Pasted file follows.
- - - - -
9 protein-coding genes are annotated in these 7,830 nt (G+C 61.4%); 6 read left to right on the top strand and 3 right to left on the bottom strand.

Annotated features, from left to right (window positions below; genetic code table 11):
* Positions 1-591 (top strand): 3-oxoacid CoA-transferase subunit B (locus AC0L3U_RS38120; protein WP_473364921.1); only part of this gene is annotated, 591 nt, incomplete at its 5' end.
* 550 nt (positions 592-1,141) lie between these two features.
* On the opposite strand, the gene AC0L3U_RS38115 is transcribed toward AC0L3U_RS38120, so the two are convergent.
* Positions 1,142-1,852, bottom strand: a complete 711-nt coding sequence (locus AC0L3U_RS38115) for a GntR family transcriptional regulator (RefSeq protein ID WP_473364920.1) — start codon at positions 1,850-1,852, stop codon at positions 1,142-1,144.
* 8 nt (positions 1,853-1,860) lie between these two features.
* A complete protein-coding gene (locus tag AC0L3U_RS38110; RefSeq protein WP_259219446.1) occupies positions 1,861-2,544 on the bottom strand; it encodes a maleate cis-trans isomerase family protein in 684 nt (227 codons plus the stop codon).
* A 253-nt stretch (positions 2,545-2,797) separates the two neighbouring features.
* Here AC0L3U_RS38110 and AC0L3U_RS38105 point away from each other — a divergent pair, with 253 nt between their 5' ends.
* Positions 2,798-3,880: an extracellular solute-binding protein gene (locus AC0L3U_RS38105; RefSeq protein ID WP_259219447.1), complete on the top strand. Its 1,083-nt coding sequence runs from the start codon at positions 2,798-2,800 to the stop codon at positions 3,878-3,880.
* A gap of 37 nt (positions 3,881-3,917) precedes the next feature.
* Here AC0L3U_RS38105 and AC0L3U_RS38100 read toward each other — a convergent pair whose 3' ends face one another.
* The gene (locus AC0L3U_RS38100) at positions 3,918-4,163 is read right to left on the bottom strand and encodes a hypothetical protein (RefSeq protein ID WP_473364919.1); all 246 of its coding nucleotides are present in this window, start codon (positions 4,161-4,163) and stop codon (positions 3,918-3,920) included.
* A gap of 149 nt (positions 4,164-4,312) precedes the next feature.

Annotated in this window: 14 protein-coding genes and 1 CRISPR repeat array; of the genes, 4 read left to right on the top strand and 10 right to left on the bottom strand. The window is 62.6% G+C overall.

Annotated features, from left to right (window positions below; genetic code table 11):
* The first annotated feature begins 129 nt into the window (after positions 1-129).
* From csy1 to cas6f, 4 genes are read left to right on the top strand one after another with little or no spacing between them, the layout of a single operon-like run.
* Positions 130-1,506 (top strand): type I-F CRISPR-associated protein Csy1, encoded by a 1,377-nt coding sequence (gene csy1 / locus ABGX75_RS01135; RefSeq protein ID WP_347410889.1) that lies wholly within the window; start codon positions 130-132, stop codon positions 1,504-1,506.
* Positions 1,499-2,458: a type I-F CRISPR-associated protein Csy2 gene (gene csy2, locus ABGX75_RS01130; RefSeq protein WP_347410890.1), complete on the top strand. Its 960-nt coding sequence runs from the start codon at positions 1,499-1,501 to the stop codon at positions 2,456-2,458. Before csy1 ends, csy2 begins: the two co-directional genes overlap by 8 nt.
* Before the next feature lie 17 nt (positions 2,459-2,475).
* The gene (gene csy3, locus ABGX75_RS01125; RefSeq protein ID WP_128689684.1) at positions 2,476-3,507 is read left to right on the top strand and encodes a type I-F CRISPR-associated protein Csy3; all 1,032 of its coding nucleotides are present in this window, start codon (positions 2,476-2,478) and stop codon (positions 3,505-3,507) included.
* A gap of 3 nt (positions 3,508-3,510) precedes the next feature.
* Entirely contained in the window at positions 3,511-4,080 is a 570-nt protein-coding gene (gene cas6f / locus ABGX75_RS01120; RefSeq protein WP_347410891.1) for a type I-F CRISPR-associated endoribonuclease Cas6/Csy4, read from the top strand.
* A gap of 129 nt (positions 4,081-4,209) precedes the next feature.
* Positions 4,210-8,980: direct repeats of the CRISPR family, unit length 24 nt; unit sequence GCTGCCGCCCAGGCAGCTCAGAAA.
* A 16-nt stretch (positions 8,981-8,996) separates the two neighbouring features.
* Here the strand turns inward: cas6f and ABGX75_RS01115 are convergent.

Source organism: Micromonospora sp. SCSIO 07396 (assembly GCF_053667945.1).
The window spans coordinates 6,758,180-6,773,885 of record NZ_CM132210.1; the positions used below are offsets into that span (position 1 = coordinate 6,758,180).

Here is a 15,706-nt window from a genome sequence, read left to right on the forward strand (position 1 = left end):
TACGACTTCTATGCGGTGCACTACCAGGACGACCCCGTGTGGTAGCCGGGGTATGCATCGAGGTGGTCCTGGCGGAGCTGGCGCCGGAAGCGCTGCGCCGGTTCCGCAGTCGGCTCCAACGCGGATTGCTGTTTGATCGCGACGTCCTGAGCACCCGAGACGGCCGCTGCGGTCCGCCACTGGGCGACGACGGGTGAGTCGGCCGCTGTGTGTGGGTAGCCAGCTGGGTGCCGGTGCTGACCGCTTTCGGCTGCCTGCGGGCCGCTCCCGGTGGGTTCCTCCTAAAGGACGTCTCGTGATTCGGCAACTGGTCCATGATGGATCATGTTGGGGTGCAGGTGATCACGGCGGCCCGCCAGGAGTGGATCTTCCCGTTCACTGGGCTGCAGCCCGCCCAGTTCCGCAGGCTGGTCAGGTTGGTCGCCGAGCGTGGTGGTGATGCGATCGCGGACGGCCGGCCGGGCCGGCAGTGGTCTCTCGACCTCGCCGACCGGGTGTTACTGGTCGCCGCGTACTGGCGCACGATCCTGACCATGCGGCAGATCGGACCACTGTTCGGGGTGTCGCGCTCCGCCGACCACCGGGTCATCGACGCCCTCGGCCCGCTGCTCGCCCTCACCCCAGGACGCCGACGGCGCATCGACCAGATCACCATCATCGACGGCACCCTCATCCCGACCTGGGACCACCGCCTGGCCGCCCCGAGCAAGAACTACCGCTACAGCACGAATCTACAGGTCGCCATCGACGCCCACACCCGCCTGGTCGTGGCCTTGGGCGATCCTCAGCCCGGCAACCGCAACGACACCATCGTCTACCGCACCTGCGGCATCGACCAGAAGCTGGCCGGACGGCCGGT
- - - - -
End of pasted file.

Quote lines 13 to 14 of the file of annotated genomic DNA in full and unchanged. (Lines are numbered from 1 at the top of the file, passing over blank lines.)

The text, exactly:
* Here AC0L3U_RS38105 and AC0L3U_RS38100 read toward each other — a convergent pair whose 3' ends face one another.
* The gene (locus AC0L3U_RS38100) at positions 3,918-4,163 is read right to left on the bottom strand and encodes a hypothetical protein (RefSeq protein ID WP_473364919.1); all 246 of its coding nucleotides are present in this window, start codon (positions 4,161-4,163) and stop codon (positions 3,918-3,920) included.